calendars as we look forward to meeting you! For logistical purposes, please let us know at email@example.com if you will join us for this event.
Hear the word "mouchoir" pronounced: Download mouchoir2.wav
grand comme un mouchoir de poche = something with small dimensions (garden, room...)
faire un noeud à son mouchoir = "to tie a knot in one's handkerchief" (to make a mark, in order to remember something)
Citation du Jour:
En matière sentimentale, il ne faut jamais offrir ni conseils ni solutions... Seulement un mouchoir propre au moment opportun.
In sentimental matters, one must never offer advice or solutions... just a clean handkerchief at a timely moment. --Arturo Perez-Reverte
From the book, "Le tableau du Maître Flamand"
A Day in a French Life...
At the dinner table, the children and I eat soupe de légumes.* Jean-Marc is hosting a wine-tasting event in Cannes, thereby missing out on his favorite autumn meal.
Between sipping, Max and Jackie are humming, and sometimes singing, the national anthem of France--La Marseillaise--which is just one of the perks of having Francophone kids.
I reach for the Roquefort. (Crumbling Roquefort cheese into a bowl of pureed vegetable soup is a delicious tip Jean-Marc shared with me some time ago.) My arm pauses mid-air as I realize there is just enough of the cheese to go into one person's soup. We might be able to divide up the moldy fromage,* but I'd rather have the decaying chunk all to myself...
I hold that thought, distracted now by my 8-year-old.
"Arrêtez!" Stop! I say, when Jackie won't quit fidgeting in her chair.
"Je ne suis pas plusieurs, maman, je suis une!" I'm not many, mom, but one, she says, in reference to my shoddy grammar (perk numéro deux* of having French kids--daily, sometimes hourly, corrections). "Arrête" (tu arrêtes!) and not "Arrêtez" (vous arrêtez) would have been the correct thing to say, and I do know better, but am distracted by serving dinner and keeping my Know-It-Alls in line. That's my excuse anyway.
Max sniffs and I tell him to go and get un mouchoir.* When he returns, I remind him to use the box of tissues at school if he needs to 'se moucher,' or blow his nose, during class.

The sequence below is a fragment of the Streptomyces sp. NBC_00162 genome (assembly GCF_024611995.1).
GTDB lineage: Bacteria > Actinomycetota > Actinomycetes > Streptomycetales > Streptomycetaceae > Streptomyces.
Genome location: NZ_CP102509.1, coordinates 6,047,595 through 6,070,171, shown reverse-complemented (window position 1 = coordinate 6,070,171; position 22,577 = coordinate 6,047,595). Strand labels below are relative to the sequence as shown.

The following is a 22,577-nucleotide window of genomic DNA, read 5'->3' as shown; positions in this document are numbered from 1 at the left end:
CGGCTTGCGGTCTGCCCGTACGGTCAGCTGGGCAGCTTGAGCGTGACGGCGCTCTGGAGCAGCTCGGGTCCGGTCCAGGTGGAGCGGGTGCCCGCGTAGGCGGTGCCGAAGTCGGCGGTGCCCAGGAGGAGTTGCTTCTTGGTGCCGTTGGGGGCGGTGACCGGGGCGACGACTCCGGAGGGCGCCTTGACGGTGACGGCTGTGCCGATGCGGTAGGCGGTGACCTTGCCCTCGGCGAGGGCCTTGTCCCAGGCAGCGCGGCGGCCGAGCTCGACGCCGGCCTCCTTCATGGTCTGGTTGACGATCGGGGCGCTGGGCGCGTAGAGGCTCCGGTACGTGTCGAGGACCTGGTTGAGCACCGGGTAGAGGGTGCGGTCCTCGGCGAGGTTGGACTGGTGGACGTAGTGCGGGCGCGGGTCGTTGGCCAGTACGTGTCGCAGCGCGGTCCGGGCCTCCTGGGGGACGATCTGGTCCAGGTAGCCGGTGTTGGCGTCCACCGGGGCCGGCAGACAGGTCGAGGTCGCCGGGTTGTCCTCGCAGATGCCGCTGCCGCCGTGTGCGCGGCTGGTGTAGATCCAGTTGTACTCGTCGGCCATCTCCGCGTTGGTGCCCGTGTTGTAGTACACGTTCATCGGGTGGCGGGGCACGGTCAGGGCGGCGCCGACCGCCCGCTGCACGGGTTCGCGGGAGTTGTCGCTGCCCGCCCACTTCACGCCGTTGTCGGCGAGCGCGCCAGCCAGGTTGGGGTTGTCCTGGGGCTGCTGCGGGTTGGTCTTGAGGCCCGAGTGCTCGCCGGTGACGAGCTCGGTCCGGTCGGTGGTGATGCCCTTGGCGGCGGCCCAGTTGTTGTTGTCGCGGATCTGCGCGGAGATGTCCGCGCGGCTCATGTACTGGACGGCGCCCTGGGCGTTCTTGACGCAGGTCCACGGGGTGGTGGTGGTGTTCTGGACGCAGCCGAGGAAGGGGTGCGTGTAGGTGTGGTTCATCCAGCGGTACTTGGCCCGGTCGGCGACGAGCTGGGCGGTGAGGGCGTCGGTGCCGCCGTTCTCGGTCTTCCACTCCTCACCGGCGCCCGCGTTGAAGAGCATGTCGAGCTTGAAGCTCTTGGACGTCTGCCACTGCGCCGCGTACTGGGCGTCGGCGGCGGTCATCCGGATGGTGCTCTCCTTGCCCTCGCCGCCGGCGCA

"Il n'y a pas de boîtes cette année," there are no boxes this year, he says.
Jackie informs us that her class has a box of mouchoirs. "Il faut lever le doigt et demander à la maitresse pour en chercher," we have to raise our hand and ask the teacher (before) we get up to get one, she explains.
Max tells us that in his class each child must bring his or her own individual paquet* of tissues. "C'est trop personnel et un peu radin," it's too personal and a little stingy, he adds, preferring equality, justice and one box for all.
My son's remark has me contemplating the moldy mass I'd so coveted. "How dull the soup will be without it!" I think, pushing the Roquefort across the table, to The Perks, who've resumed humming la Marseillaise.
*References: la soupe de légumes (f) = vegetable soup; le fromage (m) = cheese; le numéro deux (m) = number two; le mouchoir = tissue; le paquet (m) = packet
Has a friend forwarded you this post? Receive your own FREE subscription to French Word-A-Day. Click here
Ongoing support from readers like you helps me to continue doing what I love most: sharing vocabulary and cultural insights via these personal stories from France. Your contribution makes a difference. A donation by check or via PayPal is vivement appréciée! Merci infiniment! Kristi
"Bonjour, Kristin, I have enjoyed your blog now for a great number of years, watching your children grow up, your moves from house to house, enjoying your stories and photos and your development as a writer. It's way past time for me to say MERCI with a donation to your blog...which I've done today. Bien amicalement!"--Gabrielle